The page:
Roddy Carr previews the 2023 Ryder Cup
Rome, where history whispers through the Colosseum’s ancient stones, once again plays host to a gladiatorial battle as the Ryder Cup heads to the Marco Simone Golf & Country Club.
Seve Ballesteros was golf’s greatest gladiator. His Spanish matador ‘win or die’ passion was the catalyst for a shake-up in Ryder Cup format, when in 1979 the UK PGA expanded golf’s greatest team event from a Great Britain & Ireland team to a continental European one.
That year on The Greenbrier, a 22-year-old swashbuckling Seve, partnered with Spanish teammate, Antonio Garrido, picked up just the solitary point. It wasn’t until 1987 when Seve ascended to gladiator status, playing a crucial role as the Europeans enjoyed their first victory on US soil. Facing Jack Nicklaus’ formidable US team, Tony Jacklin recognised Seve’s leadership qualities and obsessive passion, spurned on and incensed by an American side who would refer to him as ‘Steve’.
Seve carried this mantel to his Ryder Cup Captaincy in 1997, when he led the European team to victory at Valderrama, Spain.
I was Seve’s Manager during this unforgettable (nightmare) week. He wasn’t your textbook Langer or McGinley-type Captain. Seve led by pure instinct and a single goal – to achieve 14.5 points. I worried all week the impact defeat may have on his players, whether they’d turn on Seve and destroy his image and brand in much the same way Mickelson despicably did to Tom Watson many years later.
Seve rolled the dice at Valderrama, mixing teams as never before. In partnering Spanish players with Swedes, he mixed oil and water. He dropped and rowed with his players, physically intimidated some on-course. In the end, his passion and influence helped deliver a win.
Seve’s gladiatorial spirit will live on in Rome – his shirt adorns the team room – albeit somewhat diminished by father time, as a generation of golfers who never knew him take over.
I love watching gladiators rise in team sports. The question this weekend, who will emerge? Who has Seve’s cojones to lead the charge for either side?
Viktor Hovland has Viking DNA running through his bones, and he fits the bill for me. His contagious joyful and fearless attitude will spread through the team. He’ll relish the ‘mano a mano’ of match play and will make a great fourball and foursomes partner.
Will Luke Donald seek to recreate the unbeatable Seve and Olazabal Spanish Armada and pair Viktor with Scandinavian neighbour and golf’s newest superstar, Ludvik Aberg? The young Swede may be vulnerable after last week’s final round collapse at the BMW. That said, Viktor could do for Ludvik what Seve did for Olly in their early battles.
Rahm, his Spanish passion reminiscent of Seve, is the other gladiator on the European team. Partnered with Tyrrell Hatton they could be a firecracker birdie machine. Or perhaps Rose can be a ‘steady as she goes’ companion to Rahm’s ‘go for broke’ approach. Time will tell.
Rory and Shane’s partnership hails all the way back to their amateur days for Ireland. Shane could be particularly dangerous and effective in this Colosseum amphitheatre – the Irish Cú Chulainn among the Gladiators.
The American team is a different kettle of fish. Captain Zach Johnson reminds me of Paul Azinger, who figured how to defeat the Europeans with an emphatic victory over Nick Faldo’s team in 2008. His book, Cracking the Code, offers fascinating insight into how he recruited military experts to advise him how to break the self-centred individualism and encourage a team spirit within the American golfers.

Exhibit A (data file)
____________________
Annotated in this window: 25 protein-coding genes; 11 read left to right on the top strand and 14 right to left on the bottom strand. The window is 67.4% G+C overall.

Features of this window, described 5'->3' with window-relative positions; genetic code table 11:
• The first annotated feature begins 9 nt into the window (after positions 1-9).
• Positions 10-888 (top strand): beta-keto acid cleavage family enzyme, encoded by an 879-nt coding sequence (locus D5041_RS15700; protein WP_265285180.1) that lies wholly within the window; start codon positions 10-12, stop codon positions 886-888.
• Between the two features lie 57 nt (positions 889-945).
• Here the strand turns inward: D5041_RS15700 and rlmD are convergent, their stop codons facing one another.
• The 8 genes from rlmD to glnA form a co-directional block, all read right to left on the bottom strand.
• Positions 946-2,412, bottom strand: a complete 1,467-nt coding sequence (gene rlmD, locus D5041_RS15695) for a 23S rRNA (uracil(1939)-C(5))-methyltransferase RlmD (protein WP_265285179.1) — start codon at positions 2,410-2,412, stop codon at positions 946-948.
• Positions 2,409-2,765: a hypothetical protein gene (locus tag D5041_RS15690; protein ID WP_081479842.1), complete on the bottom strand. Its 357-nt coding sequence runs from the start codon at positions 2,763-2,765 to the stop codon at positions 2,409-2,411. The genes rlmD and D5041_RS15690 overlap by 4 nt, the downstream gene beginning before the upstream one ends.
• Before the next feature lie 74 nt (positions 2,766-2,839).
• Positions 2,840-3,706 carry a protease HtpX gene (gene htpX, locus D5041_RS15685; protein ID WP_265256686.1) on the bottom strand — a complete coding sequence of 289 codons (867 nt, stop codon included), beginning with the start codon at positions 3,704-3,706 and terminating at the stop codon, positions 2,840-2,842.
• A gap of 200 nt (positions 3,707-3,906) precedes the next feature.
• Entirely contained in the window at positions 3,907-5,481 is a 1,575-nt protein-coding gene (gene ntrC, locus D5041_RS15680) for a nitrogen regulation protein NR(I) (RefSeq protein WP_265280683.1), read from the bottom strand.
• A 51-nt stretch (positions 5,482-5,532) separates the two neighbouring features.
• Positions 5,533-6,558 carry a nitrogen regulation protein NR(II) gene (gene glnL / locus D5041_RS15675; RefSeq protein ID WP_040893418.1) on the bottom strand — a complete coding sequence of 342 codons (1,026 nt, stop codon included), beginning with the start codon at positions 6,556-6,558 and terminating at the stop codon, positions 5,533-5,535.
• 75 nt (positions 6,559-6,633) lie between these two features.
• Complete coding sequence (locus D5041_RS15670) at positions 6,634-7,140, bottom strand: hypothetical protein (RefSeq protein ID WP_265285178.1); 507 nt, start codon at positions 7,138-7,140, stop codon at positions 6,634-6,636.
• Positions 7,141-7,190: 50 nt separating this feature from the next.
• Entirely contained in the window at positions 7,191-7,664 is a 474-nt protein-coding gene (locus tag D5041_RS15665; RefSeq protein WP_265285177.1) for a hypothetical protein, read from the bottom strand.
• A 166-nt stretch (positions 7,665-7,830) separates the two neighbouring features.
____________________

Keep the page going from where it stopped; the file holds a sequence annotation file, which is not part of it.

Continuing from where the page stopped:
Johnson is a tenacious, competitive fighter to his core. He will take to Rome the past lessons learned, adding to his own experiences as a double Major winner to try to break the US team’s 30-year losing streak this side of the pond.
On paper, the US-team lacks a Gladiator. Justin Thomas is a feared opponent, and Speith has the passion and desire, though perhaps not the charisma to influence the team.
Gladiators don’t carry chips on shoulders, otherwise Brookes Koepka would qualify. He’s stated players should be able to do their ‘own thing’ during Ryder Cup matches… despite evidence suggesting it rarely works. The sleeper may be the silent viper, Scottie Scheffler – tough to beat and a great foursomes partner.
The rest are clinical, individual operators who’ve honed themselves to compete on Tour as lone wolves. Johnson’s challenge is to see where chemistry lies within his group. If he gets it right, they will be hard to beat. Statistically, the American team has better golfers than half of the European team.
Course set up is a crucial factor. Back in July 1997, Seve snuck into Valderrama to ‘take out El Tigre’. He brought in all the fairways at 280 yards to 20 metres-wide to neutralise Tiger’s length advantage. His rationale, “if El Tigre wins 4 points, we cannot win”.
I was contemplating Zach Johnson’s dilemma on whether to pick Koepka, the judas in his camp. I’m unsure whether he can leave out the one person who can win 4 points if he gets on a role. The match play arena suits his ‘pull the trigger’ mentality, and he has something to prove.
The course will favour the better drivers, who are the Europeans. Rory, Rahm and Viktor proved it recently in Paris. The US team will now know that and try to adjust accordingly.
I’m expecting a tight match, climaxing on Sunday late afternoon. The Captains’ decisions on where to position the gladiators capable of overcoming the intense pressure cooker of playing for your country, and not the cash, will be the deciding factor.